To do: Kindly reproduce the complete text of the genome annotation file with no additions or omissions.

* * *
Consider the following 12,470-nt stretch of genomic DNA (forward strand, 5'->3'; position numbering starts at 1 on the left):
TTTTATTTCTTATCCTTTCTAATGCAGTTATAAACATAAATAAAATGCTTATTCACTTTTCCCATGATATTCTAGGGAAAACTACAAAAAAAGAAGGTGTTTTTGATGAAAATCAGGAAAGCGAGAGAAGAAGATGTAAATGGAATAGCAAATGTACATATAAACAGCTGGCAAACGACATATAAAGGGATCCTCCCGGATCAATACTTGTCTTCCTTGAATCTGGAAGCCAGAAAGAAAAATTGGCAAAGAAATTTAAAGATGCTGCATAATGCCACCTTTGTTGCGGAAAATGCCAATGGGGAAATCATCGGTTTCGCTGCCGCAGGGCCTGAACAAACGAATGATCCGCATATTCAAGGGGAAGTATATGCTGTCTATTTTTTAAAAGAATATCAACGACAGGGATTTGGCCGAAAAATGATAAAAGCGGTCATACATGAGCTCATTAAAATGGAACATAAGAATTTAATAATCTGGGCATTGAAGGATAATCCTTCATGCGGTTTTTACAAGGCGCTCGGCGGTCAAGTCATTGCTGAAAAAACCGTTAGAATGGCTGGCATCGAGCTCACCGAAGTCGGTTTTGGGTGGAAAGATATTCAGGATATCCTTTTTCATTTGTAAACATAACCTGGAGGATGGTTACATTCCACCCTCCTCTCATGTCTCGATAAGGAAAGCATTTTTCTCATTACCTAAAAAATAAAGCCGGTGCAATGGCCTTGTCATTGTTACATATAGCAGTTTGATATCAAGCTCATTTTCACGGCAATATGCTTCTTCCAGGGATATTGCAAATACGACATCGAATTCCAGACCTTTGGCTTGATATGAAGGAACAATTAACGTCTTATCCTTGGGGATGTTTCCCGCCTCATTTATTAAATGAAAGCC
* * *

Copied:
Consider the following 12,470-nt stretch of genomic DNA (forward strand, 5'->3'; position numbering starts at 1 on the left):
TTTTATTTCTTATCCTTTCTAATGCAGTTATAAACATAAATAAAATGCTTATTCACTTTTCCCATGATATTCTAGGGAAAACTACAAAAAAAGAAGGTGTTTTTGATGAAAATCAGGAAAGCGAGAGAAGAAGATGTAAATGGAATAGCAAATGTACATATAAACAGCTGGCAAACGACATATAAAGGGATCCTCCCGGATCAATACTTGTCTTCCTTGAATCTGGAAGCCAGAAAGAAAAATTGGCAAAGAAATTTAAAGATGCTGCATAATGCCACCTTTGTTGCGGAAAATGCCAATGGGGAAATCATCGGTTTCGCTGCCGCAGGGCCTGAACAAACGAATGATCCGCATATTCAAGGGGAAGTATATGCTGTCTATTTTTTAAAAGAATATCAACGACAGGGATTTGGCCGAAAAATGATAAAAGCGGTCATACATGAGCTCATTAAAATGGAACATAAGAATTTAATAATCTGGGCATTGAAGGATAATCCTTCATGCGGTTTTTACAAGGCGCTCGGCGGTCAAGTCATTGCTGAAAAAACCGTTAGAATGGCTGGCATCGAGCTCACCGAAGTCGGTTTTGGGTGGAAAGATATTCAGGATATCCTTTTTCATTTGTAAACATAACCTGGAGGATGGTTACATTCCACCCTCCTCTCATGTCTCGATAAGGAAAGCATTTTTCTCATTACCTAAAAAATAAAGCCGGTGCAATGGCCTTGTCATTGTTACATATAGCAGTTTGATATCAAGCTCATTTTCACGGCAATATGCTTCTTCCAGGGATATTGCAAATACGACATCGAATTCCAGACCTTTGGCTTGATATGAAGGAACAATTAACGTCTTATCCTTGGGGATGTTTCCCGCCTCATTTATTAAATGAAAGCC